The Wall Street Journal

The Wall Street Journal is a business-focused, English-language international daily newspaper based in New York City. The Journal is published six days a week by Dow Jones & Company, a division of News Corp, along with its Asian and European editions. The Wall Street Journal is the largest newspaper in the United States by circulation. According to the Alliance for Audited Media, the Journal had a circulation of about 2.4 million copies (including nearly 900,000 digital subscriptions), as of March 2013, compared with USA Today‍ '​s 1.7 million. The Wall Street Journal has won 39 Pulitzer Prizes through 2015 and derives its name from Wall Street in the heart of the Financial District of Lower Manhattan. The Journal has been printed continuously since its inception on July 8, 1889, by Charles Dow, Edward Jones, and Charles Bergstresser.

"The stakes are highest, and the current dilemmas most acute, in Iraq, Syria, Egypt, Yemen and Jordan."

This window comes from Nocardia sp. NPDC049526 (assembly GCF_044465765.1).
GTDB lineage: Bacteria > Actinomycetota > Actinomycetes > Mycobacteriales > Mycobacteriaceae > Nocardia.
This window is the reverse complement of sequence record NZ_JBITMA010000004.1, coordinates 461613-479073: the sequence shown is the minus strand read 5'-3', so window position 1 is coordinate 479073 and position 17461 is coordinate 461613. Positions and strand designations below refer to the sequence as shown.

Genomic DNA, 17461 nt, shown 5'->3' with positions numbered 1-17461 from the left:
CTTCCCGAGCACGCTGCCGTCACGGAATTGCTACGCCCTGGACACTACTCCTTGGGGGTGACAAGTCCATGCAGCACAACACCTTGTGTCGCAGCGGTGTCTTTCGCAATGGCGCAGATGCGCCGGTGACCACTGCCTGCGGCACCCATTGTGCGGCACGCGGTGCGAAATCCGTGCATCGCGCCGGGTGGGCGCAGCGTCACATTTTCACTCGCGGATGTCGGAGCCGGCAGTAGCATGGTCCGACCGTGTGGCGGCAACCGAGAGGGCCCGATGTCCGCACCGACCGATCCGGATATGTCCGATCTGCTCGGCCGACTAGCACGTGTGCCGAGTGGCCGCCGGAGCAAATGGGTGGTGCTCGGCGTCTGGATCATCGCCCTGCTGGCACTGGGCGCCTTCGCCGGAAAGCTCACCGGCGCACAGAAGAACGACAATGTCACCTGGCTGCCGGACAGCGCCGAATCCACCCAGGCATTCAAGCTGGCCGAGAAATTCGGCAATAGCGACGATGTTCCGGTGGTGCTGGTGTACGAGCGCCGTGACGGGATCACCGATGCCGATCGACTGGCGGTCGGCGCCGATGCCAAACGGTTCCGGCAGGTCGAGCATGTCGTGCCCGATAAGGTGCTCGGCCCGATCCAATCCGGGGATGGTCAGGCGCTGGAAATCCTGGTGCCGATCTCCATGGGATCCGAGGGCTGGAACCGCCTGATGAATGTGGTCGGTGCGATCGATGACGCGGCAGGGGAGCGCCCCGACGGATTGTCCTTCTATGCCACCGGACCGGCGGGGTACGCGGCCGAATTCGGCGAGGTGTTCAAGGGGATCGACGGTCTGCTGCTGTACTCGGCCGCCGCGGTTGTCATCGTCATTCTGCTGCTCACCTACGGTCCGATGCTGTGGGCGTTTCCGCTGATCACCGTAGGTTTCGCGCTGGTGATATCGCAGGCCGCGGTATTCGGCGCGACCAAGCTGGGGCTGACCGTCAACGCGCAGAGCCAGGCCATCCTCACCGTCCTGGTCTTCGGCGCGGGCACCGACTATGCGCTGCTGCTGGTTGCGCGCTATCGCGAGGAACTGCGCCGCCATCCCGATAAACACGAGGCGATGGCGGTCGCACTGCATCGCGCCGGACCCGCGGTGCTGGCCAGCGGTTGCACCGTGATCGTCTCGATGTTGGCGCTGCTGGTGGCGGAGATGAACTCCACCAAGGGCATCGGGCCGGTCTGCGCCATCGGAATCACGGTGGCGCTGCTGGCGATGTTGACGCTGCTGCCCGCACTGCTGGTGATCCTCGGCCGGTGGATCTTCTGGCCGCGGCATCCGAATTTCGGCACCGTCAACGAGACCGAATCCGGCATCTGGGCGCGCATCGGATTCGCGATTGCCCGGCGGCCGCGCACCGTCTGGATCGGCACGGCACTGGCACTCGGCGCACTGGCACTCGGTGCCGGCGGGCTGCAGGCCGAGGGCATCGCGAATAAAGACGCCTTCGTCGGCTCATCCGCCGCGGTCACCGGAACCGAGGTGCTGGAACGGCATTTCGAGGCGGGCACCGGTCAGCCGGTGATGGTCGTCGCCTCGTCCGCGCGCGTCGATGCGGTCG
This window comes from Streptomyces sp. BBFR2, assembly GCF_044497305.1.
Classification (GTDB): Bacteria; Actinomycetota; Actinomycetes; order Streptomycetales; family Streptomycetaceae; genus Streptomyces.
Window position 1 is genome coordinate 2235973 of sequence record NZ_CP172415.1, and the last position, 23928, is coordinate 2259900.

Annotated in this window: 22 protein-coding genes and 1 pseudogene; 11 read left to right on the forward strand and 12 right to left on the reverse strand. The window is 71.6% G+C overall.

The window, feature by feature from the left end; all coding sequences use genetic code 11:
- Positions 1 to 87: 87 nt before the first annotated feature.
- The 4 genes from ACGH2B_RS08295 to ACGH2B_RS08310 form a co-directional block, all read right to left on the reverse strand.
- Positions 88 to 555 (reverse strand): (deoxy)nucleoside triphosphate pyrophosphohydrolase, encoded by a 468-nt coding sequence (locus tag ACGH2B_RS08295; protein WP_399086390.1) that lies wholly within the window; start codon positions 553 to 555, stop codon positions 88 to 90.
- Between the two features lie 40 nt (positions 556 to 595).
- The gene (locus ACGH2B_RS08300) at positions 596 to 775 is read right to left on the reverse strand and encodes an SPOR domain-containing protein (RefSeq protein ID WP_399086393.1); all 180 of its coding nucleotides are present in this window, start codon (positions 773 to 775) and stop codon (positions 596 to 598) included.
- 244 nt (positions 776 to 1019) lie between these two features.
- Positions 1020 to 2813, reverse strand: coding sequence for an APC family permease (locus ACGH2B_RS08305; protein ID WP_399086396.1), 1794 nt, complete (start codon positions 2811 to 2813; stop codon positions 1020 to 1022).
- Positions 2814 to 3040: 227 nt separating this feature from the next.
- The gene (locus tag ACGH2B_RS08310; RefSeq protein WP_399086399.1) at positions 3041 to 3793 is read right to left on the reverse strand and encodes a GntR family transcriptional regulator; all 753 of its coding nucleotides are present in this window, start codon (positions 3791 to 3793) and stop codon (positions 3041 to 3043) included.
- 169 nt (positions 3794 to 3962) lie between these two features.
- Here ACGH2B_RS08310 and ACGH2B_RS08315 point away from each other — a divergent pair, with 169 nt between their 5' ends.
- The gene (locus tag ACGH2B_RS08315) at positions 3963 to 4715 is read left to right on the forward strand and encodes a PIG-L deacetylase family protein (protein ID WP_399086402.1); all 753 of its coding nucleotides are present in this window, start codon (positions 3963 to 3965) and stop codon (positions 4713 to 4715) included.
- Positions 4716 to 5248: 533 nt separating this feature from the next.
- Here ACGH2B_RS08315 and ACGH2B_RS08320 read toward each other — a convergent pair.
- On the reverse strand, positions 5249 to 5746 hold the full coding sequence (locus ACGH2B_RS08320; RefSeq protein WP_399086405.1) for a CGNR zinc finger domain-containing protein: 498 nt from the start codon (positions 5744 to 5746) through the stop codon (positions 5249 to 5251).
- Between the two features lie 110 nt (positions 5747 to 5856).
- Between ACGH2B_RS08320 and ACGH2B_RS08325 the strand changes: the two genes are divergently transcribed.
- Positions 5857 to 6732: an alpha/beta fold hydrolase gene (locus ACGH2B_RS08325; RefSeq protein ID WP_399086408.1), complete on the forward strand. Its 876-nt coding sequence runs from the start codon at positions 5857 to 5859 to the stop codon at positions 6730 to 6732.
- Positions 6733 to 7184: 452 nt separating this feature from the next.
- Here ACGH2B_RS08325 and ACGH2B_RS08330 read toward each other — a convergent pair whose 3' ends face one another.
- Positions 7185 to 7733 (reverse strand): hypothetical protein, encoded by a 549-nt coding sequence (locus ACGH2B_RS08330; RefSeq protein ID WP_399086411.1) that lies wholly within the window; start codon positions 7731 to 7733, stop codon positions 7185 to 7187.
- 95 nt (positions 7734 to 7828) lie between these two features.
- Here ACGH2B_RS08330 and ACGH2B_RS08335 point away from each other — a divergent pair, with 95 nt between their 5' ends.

“The worst scenario is failed states where terror can take root.”

"With Islamic State on the wane, the West no longer needs Kurdish help—and the Kurds face a historic calamity once again."

"Masoud Barzani is to step down as president of Iraq’s semiautonomous Kurdish region just a month after an independence referendum reversed years of political and military gains."

"The Afghan government is giving financial and military support to a breakaway Taliban faction in an effort to sow rifts within the insurgency."

"The Federal Bureau of Investigation has joined the investigation into how a group of militants thought to be Islamists killed four American soldiers in Niger."